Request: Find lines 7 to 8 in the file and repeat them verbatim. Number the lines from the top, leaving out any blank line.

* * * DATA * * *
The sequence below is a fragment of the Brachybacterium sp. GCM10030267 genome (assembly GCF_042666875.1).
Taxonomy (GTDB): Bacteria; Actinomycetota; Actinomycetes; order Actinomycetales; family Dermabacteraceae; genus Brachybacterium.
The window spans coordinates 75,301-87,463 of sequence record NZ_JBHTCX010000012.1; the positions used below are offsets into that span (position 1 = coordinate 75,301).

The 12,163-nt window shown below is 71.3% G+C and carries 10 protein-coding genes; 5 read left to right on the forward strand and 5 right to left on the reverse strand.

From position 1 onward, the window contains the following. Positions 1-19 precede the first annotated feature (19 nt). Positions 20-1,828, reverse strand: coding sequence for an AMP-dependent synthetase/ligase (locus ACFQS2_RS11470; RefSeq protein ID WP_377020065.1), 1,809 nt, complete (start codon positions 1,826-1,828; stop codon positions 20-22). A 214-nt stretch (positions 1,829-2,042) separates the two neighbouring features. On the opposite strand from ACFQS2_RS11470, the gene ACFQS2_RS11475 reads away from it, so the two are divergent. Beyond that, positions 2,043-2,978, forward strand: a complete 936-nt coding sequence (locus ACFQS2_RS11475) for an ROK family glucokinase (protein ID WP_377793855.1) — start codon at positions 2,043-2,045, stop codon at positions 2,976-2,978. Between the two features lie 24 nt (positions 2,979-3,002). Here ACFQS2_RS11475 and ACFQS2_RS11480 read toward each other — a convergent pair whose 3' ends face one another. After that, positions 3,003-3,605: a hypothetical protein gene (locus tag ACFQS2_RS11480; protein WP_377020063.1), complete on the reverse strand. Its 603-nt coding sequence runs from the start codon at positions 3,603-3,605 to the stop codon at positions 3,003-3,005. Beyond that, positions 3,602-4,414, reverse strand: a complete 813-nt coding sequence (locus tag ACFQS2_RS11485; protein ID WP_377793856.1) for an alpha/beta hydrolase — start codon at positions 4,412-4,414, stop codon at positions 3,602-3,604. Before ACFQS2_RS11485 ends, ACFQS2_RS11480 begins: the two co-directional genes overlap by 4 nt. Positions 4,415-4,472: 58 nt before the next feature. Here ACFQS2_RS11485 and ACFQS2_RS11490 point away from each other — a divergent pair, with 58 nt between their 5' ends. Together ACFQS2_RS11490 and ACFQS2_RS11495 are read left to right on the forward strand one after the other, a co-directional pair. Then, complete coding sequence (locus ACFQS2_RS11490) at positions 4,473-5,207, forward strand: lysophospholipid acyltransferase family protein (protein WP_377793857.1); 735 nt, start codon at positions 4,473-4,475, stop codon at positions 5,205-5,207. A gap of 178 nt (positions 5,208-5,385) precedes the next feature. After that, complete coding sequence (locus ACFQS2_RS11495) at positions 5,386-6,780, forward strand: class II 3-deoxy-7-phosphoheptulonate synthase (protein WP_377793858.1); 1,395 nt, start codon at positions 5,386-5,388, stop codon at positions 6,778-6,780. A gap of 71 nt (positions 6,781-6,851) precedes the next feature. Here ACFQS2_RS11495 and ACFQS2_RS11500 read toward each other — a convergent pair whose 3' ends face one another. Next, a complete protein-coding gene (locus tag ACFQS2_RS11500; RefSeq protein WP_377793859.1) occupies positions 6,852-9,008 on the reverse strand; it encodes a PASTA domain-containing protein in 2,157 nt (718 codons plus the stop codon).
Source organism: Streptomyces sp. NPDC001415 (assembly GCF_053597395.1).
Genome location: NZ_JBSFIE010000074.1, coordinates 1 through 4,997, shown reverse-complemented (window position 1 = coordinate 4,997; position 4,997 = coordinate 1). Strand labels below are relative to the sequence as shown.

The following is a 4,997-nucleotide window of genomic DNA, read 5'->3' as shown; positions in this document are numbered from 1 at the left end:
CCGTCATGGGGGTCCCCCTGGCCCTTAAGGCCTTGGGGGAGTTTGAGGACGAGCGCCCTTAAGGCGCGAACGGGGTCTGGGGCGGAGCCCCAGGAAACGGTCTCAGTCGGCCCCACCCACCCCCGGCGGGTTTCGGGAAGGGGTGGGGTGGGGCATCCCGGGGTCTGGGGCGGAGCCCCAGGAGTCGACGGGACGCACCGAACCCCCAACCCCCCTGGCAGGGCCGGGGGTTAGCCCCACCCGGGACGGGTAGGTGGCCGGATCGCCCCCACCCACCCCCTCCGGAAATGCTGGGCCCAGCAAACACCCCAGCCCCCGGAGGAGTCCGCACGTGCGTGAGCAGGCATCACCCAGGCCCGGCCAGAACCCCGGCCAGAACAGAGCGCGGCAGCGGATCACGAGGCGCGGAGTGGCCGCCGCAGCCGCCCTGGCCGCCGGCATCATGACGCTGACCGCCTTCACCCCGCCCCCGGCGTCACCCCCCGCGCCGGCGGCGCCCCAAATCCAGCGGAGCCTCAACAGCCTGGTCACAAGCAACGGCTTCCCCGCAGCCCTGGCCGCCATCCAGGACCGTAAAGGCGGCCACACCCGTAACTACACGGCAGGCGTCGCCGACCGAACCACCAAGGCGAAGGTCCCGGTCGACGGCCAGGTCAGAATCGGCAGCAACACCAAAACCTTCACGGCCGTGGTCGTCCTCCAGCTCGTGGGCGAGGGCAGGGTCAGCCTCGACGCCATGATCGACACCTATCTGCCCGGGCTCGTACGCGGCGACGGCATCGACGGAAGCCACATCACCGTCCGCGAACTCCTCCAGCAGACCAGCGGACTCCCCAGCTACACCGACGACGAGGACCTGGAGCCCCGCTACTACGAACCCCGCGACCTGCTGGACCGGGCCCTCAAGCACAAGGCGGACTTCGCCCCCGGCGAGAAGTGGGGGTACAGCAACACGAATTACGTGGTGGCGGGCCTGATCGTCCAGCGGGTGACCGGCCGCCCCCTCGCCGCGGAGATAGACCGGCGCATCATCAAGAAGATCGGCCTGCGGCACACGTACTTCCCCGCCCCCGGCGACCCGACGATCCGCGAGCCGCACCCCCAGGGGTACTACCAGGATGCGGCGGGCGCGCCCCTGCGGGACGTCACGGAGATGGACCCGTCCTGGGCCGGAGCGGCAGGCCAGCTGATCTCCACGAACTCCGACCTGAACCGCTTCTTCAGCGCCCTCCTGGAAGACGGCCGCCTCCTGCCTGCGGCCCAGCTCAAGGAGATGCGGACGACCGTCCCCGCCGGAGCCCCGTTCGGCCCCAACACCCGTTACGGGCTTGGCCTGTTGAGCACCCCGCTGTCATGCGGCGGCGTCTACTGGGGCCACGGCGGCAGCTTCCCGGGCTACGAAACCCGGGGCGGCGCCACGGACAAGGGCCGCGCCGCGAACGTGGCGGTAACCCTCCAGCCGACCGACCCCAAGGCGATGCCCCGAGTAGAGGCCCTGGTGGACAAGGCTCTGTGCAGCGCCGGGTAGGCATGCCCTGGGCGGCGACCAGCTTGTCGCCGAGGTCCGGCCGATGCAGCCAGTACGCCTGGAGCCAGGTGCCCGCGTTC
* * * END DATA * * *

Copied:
Genome location: NZ_JBSFIE010000074.1, coordinates 1 through 4,997, shown reverse-complemented (window position 1 = coordinate 4,997; position 4,997 = coordinate 1). Strand labels below are relative to the sequence as shown.

The following is a 4,997-nucleotide window of genomic DNA, read 5'->3' as shown; positions in this document are numbered from 1 at the left end: